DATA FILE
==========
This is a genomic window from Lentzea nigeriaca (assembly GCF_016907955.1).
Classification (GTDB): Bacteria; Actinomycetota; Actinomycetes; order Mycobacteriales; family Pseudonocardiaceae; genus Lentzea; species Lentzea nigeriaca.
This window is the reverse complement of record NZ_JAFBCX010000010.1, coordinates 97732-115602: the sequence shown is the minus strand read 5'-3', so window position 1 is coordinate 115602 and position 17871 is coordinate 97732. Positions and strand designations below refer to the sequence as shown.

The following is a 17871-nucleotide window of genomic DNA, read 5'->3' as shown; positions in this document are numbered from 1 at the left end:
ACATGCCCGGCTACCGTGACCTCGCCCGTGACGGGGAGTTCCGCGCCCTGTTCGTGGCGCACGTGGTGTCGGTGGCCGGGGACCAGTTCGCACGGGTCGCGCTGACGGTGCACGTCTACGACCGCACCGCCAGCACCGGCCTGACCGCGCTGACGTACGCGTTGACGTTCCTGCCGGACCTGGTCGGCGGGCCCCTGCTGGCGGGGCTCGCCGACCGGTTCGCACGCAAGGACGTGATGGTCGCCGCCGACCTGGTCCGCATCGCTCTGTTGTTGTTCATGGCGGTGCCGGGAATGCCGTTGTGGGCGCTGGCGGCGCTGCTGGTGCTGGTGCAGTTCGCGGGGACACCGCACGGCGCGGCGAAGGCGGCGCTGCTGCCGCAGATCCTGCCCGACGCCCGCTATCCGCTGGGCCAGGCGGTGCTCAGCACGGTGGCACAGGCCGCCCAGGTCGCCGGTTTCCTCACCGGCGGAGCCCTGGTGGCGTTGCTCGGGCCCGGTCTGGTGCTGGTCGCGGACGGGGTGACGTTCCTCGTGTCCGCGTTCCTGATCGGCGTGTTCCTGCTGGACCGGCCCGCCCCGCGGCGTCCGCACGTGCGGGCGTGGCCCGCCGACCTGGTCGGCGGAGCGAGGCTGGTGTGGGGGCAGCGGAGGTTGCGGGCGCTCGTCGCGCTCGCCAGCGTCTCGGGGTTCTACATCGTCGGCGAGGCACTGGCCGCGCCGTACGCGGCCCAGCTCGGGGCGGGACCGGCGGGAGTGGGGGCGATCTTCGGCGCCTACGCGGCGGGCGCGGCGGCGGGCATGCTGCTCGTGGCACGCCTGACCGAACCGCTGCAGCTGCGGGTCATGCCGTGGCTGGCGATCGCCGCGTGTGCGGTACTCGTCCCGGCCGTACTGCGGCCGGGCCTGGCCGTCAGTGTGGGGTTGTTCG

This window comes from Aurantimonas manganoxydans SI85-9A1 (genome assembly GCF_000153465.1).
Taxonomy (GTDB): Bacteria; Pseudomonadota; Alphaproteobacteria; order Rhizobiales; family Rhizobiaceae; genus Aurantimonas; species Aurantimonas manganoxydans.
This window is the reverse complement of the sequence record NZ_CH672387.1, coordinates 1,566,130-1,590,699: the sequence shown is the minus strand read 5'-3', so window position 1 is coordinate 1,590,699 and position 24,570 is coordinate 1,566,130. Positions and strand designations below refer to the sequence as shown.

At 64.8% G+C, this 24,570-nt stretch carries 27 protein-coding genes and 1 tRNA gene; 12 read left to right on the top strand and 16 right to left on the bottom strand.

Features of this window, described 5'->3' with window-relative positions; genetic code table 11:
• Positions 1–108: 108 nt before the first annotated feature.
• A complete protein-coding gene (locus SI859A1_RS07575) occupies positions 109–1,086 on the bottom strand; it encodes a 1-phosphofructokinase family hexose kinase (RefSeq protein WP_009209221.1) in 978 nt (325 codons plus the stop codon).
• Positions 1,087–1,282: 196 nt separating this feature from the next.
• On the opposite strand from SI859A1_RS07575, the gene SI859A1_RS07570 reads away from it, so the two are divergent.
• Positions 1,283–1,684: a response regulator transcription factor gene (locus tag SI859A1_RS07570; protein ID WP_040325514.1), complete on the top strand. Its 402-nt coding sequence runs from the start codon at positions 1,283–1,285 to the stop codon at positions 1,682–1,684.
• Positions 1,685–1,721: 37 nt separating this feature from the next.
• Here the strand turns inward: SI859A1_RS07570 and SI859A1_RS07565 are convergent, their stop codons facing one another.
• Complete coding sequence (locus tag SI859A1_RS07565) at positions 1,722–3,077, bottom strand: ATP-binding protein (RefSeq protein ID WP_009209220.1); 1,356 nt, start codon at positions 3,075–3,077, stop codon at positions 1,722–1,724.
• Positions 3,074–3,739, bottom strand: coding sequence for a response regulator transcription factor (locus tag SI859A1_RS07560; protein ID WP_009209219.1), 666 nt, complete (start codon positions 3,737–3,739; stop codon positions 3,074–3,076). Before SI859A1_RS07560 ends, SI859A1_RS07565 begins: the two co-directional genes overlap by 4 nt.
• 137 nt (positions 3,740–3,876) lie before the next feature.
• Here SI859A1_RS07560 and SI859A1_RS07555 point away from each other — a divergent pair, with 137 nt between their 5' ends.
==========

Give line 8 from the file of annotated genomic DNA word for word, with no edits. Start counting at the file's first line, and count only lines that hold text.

This window is the reverse complement of the sequence record NZ_CH672387.1, coordinates 1,566,130-1,590,699: the sequence shown is the minus strand read 5'-3', so window position 1 is coordinate 1,590,699 and position 24,570 is coordinate 1,566,130. Positions and strand designations below refer to the sequence as shown.